The Internet grows from the center to the periphery. But very often, the costs of the new communication links, the ports, the leased lines, and all the associated hardware and software infrastructure, are fully paid for by the periphery, in addition to the various one-time and monthly fees charged by the center. Yet, while the periphery requesting the connection shoulders its full cost, both sides benefit from the connection, the center possibly getting even more benefits because it has more users. In short, there is again a hidden subsidy for the center by the periphery. This occurred when the Philippines made its first Internet connection to the U.S. in 1994. It also occurred with other Philippine cities made their Internet connection to Manila. And again, when various towns connected to these cities. And this lopsided charging scheme continues today.

These bizarre subsidies for the rich by the poor will presumably be in place for all time, unless the free software movement and other social movements work successfully to “free the Internet” from these gross injustices.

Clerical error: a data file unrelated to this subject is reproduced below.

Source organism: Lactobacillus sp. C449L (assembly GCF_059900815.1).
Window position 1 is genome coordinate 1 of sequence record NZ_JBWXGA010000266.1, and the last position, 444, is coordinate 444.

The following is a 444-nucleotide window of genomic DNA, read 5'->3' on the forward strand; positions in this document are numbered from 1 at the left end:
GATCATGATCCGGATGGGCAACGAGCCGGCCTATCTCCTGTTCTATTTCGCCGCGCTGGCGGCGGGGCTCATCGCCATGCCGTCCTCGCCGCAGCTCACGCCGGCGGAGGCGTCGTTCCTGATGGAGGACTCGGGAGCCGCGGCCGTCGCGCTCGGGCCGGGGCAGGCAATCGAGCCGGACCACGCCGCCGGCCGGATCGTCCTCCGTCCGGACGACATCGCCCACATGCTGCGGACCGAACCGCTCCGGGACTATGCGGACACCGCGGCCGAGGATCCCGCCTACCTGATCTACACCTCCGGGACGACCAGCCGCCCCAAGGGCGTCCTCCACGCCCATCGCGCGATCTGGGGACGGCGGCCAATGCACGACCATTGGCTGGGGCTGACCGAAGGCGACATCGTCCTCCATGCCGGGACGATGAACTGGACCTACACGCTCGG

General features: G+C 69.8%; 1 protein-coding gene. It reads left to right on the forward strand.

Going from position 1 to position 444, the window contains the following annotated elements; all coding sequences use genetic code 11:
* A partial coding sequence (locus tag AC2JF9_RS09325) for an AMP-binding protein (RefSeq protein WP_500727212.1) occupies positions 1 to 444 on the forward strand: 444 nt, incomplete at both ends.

This is what the third meaning of “free” is all about.

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A meeting of copyright researchers and activists

I just attended the December 6-10 meeting in Kerala, India of the CopySouth Research Group (CSRG), an international network of copyright researchers and activists. The discussions were intense but cordial. We were all critical of the current state of copyright laws and regulations, which had become so restrictive that the copyright regime was becoming a major obstacle to access to knowledge. This was happening not only in scientific circles, where journals have established monopolistic practices over scientific research articles, but also in schools and universities, where photocopying by students and teachers was being criminalized. In subsequent posts, I will cover some of the ideas discussed in the meeting.